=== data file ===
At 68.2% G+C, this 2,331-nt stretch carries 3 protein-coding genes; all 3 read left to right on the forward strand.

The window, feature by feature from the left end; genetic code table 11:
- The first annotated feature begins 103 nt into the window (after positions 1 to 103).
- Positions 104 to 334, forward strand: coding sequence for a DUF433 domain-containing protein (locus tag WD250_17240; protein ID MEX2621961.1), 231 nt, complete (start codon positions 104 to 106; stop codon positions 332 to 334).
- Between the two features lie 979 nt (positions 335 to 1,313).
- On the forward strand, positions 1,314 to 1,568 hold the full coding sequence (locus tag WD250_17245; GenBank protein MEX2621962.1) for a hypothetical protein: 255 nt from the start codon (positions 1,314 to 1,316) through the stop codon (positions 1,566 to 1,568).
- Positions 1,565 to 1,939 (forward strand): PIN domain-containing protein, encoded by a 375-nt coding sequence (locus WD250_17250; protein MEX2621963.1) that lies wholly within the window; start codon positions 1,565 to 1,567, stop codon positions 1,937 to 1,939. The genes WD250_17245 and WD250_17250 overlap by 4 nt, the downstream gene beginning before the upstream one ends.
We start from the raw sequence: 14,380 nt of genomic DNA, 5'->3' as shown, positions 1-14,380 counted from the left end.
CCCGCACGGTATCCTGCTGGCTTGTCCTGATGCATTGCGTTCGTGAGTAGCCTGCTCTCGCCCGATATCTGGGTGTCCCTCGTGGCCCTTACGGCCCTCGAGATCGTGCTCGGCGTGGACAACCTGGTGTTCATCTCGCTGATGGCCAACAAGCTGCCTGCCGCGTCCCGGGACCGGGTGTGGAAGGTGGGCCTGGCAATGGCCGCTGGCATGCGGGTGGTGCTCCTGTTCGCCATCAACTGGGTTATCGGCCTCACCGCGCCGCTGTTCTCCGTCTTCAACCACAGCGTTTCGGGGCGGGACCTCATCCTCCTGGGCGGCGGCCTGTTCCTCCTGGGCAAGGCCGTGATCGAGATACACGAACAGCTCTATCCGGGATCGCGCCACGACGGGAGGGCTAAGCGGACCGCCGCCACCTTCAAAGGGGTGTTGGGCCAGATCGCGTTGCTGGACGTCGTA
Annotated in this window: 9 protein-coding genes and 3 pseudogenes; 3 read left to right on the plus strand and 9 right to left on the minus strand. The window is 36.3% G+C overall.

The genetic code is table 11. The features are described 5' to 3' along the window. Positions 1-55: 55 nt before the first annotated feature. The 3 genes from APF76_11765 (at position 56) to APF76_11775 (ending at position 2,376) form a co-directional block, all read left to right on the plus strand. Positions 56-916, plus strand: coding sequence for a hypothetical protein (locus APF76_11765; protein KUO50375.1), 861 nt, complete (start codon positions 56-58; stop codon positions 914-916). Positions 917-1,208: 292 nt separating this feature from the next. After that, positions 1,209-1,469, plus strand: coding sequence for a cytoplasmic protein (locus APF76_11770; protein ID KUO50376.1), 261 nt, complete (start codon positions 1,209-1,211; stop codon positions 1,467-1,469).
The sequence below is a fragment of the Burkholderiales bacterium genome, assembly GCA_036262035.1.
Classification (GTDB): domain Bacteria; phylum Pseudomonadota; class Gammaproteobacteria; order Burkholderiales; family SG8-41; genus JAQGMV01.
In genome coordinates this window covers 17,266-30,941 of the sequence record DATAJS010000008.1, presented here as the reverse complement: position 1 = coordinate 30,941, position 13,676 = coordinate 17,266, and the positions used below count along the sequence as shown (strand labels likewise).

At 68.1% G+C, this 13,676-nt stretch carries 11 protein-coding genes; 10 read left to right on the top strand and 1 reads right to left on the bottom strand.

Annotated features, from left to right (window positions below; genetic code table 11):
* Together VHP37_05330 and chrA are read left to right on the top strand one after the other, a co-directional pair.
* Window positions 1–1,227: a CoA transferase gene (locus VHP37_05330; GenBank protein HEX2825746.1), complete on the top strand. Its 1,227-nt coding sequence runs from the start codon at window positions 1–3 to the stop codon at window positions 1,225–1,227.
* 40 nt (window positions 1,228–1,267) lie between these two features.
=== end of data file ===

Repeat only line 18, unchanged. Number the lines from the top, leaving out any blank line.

* Window positions 1–1,227: a CoA transferase gene (locus VHP37_05330; GenBank protein HEX2825746.1), complete on the top strand. Its 1,227-nt coding sequence runs from the start codon at window positions 1–3 to the stop codon at window positions 1,225–1,227.